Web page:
A model perspective on the dynamics of the shadow zone of the eastern tropical North Atlantic – Part 1: the poleward slope currents along West Africa

Lala Kounta, Xavier Capet, Julien Jouanno, Nicolas Kolodziejczyk, Bamol Sow, Amadou Thierno Gaye
2018 Ocean Science (OS)  
<p><strong>Abstract.</strong> The West African seaboard is one of the upwelling sectors that has received the least attention, and in situ observations relevant to its dynamics are particularly scarce. The current system in this sector is not well known and understood, e.g., in terms of seasonal variability, across-shore structure, and forcing processes. This knowledge gap is addressed in two studies that analyze the mean seasonal cycle of an eddy-permitting numerical simulation of the tropical
more » ... Atlantic. Part 1 is concerned with the circulation over the West African continental slope at the southernmost reach of the Canary Current system, between ∼ 8 and 20°<span class="thinspace"></span>N. The focus is on the depth range most directly implicated in the wind-driven circulation (offshore and coastal upwellings and Sverdrup transport) located above the potential density <i>σ</i><sub><i>t</i></sub> = 26.7<span class="thinspace"></span>kg<span class="thinspace"></span>m<sup>−3</sup> in the model (approx. above 250<span class="thinspace"></span>m of depth). In this sector and for this depth range, the flow is predominantly poleward as a direct consequence of positive wind stress curl forcing, but the degree to which the magnitude of the upper ocean poleward transport reflects Sverdrup theory varies with latitude. The model poleward flow also exhibits a marked semiannual cycle with transport maxima in spring and fall. Dynamical rationalizations of these characteristics are offered in terms of wind forcing of coastal trapped waves and Rossby wave dynamics. Remote forcing by seasonal fluctuations of coastal winds in the Gulf of Guinea plays an instrumental role in the fall intensification of the poleward flow. The spring intensification appears to be related to wind fluctuations taking place at shorter distances north of the Gulf of Guinea entrance and also locally. Rossby wave activity accompanying the semiannual fluctuations of the poleward flow in the coastal waveguide varies greatly with latitude, which in turn exerts a major influence on the vertical structure of the poleward flow. Although the realism of the model West African boundary currents is difficult to determine precisely, the present in-depth investigation provides a renewed framework for future observational programs in the region.</p>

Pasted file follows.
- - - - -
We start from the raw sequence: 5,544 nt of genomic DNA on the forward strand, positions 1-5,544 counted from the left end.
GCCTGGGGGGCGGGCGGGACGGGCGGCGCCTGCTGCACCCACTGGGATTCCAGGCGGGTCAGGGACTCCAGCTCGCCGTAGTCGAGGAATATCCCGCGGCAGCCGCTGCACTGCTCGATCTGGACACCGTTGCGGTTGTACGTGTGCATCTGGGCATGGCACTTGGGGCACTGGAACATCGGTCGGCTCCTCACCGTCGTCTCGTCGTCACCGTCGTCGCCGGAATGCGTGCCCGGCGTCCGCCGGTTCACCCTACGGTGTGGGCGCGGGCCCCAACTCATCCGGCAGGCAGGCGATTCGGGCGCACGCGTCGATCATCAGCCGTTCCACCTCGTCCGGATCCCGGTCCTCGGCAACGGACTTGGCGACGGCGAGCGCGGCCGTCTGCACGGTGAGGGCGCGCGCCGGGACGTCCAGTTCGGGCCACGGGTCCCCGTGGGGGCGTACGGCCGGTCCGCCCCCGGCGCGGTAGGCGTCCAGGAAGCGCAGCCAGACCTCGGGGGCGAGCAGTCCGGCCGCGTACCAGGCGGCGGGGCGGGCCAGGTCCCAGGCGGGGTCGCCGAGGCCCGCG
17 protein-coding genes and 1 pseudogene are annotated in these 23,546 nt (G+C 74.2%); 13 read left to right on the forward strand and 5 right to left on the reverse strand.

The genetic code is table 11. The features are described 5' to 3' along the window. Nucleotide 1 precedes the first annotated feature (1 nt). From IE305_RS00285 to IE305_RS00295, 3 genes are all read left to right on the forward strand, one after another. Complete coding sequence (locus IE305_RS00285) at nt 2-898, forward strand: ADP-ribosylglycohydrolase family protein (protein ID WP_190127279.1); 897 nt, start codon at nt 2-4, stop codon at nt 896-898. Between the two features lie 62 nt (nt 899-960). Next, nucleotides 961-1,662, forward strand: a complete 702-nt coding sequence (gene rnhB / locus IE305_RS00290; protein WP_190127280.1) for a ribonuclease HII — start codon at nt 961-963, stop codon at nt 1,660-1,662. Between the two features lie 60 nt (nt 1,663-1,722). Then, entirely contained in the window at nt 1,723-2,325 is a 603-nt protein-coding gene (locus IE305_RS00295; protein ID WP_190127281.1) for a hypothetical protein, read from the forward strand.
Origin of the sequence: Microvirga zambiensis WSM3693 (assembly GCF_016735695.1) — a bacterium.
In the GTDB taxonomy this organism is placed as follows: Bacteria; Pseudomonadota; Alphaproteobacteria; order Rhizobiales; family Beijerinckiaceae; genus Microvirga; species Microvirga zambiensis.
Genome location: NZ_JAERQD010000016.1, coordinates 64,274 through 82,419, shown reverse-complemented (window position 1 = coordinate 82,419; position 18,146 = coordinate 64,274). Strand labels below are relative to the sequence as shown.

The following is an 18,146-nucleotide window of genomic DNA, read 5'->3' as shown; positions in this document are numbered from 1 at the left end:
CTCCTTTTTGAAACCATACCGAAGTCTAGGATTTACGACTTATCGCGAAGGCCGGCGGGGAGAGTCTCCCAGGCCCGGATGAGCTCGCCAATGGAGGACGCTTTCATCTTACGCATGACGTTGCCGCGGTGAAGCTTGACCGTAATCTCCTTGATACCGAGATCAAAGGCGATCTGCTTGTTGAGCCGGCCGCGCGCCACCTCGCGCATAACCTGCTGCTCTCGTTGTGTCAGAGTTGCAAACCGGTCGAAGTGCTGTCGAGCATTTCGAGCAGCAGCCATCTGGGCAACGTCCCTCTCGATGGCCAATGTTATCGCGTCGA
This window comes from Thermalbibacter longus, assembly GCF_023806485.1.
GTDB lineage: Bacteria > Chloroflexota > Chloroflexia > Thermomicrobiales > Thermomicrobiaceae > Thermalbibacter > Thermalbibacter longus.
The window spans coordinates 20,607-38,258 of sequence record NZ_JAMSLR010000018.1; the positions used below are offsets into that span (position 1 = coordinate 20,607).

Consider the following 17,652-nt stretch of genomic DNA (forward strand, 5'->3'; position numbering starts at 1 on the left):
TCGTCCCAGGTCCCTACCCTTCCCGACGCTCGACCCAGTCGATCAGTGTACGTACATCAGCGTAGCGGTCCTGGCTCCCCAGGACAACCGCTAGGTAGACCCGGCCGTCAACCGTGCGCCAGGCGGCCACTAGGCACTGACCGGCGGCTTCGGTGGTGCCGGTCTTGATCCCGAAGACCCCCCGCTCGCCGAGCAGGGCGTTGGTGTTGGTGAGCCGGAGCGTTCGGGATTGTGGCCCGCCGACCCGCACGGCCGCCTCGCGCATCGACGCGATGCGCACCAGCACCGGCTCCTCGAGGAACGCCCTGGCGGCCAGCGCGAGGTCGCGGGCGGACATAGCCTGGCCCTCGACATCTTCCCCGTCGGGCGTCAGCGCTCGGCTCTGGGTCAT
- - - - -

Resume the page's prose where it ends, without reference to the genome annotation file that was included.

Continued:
doi:10.5194/os-14-971-2018 fatcat:sc3ggnypazh4jkow7jmk3d6xlm